Slowly but surely, McDonald's is inching towards providing customers healthier options––a reaction, perhaps, to the company's inability to significantly boost sales in recent years as healthier competitors like Chipotle gain in popularity.
The fast food chain's latest move: a Clinton Global Initiative (CGI) commitment to giving customers who order value meals the option of getting a side salad, fruit or vegetable instead of french fries (but only in its 20 largest markets, though those make up 85% of all sales). So yes, the age–old phrase "Do you want fries with that?" may soon be replaced by "Do you want fries, a salad, fruit, or a vegetable with that?"
Do you want fries, a salad, fruit, or a vegetable with that?
McDonald's, which is partnering with the Alliance for a Healthier Generation to implement the initiative, won't say exactly what will be in the salads, or what fruits and vegetables will be offered. That will vary by market (Here's hoping nobody ends up with leftover raw potatoes).
The chain is also committing to changing the way it promotes children's Happy Meals––advertising only water, milk, and juice on menu boards, including nutrition and "well–being messages" on packaging, and using " Happy Meal and other packaging innovations and designs to generate excitement for fruit, vegetable, low/reduced–fat dairy, or water options for kids."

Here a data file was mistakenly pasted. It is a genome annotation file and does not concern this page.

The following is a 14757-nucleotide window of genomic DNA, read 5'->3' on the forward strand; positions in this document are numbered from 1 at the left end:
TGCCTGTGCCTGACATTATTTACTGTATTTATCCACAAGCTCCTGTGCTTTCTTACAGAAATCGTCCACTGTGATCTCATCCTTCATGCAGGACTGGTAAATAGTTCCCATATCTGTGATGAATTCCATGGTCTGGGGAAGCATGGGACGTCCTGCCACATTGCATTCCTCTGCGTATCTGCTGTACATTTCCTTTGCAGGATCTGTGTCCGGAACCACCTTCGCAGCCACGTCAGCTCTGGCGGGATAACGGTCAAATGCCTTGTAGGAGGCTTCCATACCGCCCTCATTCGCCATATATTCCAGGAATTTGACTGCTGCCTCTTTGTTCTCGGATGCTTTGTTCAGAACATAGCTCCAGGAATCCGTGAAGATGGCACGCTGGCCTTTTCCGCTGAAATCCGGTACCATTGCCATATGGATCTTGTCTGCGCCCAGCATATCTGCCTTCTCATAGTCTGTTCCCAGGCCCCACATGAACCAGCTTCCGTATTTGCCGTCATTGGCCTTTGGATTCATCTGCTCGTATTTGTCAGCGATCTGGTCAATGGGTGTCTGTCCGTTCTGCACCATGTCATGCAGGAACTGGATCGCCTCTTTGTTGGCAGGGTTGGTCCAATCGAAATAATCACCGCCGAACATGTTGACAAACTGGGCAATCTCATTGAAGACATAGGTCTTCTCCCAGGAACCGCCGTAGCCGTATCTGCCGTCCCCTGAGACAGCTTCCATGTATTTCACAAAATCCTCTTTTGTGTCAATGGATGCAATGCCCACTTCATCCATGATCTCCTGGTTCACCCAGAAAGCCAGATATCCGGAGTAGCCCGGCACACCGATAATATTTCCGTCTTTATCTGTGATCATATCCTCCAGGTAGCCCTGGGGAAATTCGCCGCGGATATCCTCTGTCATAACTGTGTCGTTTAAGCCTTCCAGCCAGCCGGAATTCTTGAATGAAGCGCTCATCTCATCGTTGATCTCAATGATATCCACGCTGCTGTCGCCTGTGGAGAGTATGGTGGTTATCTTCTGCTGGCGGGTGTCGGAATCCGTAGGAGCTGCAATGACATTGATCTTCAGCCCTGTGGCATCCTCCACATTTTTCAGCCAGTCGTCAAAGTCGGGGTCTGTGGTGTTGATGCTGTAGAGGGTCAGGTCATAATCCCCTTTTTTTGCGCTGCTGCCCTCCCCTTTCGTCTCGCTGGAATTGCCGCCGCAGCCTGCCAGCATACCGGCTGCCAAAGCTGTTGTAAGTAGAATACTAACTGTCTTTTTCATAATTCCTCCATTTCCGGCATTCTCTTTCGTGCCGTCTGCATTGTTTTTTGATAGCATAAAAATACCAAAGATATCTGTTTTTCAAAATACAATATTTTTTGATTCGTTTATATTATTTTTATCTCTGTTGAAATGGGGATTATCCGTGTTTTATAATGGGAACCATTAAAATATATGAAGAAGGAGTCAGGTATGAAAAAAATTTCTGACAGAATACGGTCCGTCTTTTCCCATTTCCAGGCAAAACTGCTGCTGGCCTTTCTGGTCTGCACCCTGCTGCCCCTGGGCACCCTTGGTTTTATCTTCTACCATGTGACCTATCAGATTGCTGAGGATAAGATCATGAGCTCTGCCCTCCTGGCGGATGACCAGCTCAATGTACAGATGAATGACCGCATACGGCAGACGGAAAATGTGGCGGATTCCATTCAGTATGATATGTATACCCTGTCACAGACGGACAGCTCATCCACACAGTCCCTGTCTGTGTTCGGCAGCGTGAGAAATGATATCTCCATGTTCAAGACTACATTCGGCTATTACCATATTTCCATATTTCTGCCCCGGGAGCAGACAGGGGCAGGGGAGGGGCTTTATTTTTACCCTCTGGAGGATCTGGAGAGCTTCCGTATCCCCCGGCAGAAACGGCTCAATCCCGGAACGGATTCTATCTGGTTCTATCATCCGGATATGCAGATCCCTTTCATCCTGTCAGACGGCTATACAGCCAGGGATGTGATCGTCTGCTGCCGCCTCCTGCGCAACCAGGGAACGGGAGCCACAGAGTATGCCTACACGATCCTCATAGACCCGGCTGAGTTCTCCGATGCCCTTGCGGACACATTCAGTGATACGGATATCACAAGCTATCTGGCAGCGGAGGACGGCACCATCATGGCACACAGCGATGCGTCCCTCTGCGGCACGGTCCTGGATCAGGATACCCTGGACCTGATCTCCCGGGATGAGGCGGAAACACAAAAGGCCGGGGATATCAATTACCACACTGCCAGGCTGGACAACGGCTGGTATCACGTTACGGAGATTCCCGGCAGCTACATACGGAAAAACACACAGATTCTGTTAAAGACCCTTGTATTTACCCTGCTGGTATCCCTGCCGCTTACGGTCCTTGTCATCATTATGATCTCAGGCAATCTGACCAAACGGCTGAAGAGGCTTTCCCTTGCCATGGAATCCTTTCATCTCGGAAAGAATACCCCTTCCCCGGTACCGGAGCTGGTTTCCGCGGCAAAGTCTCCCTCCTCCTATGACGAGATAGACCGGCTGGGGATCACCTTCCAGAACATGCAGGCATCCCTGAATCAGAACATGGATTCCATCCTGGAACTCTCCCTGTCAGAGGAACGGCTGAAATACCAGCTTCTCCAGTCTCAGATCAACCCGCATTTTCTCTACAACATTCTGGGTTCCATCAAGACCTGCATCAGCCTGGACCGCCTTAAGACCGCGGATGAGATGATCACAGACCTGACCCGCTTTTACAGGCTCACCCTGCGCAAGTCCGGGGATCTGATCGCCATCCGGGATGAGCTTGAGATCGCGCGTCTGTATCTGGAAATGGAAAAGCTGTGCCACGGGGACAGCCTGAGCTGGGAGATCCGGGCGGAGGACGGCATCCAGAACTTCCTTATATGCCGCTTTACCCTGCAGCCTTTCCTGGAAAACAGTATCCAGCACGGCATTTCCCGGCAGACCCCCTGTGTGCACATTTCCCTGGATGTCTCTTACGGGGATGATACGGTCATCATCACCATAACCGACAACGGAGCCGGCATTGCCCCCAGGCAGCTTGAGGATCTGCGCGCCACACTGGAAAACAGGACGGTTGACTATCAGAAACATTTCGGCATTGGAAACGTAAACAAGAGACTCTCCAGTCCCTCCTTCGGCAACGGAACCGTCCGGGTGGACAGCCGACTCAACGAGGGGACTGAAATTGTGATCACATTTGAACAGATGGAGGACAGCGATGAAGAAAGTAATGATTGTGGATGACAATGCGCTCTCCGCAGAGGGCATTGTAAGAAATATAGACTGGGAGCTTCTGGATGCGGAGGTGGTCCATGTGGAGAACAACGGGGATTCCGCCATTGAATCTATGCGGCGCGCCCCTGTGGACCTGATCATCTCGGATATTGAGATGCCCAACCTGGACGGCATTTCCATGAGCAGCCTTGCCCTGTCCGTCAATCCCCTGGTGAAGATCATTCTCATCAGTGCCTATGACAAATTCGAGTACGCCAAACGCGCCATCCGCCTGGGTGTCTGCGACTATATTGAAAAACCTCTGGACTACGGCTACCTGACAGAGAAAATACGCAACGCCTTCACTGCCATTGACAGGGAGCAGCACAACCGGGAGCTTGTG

For years, McDonald's has been making small, healthy tweaks to its menu. In 2011, the chain began automatically including sliced apples (without the traditional McDonald's caramel dipping sauce) and smaller containers of fries in Happy Meals. At the time, Cindy Goody, senior director of nutrition for McDonald's USA, told us: "Parallel to [these changes] is maintaining the taste, the quality, and wholesome nutrition, because without those three, we know that customers are not going to feel good about this. Incremental changes in whatever habit you're trying to change makes for big impacts." Egg–white Egg McMuffins and grilled chicken wraps have also been recently added to the menu.
Within three years, McDonald's plans to have the healthier value meal options and better Happy Meal advertising in up to 50% of its largest markets. By 2020, the changes will be in all of the 20 biggest markets.
The question is whether McDonald's can shake off its long–standing reputation as a place to go for food that's tasty precisely because it's so unhealthy. If it can't, it will have trouble taking market share away from the Chipotles, Subways, and Paneras of the world, which are increasingly popular with the highly coveted "millennial" demographic. But at least it might cut down on obesity in its current customers.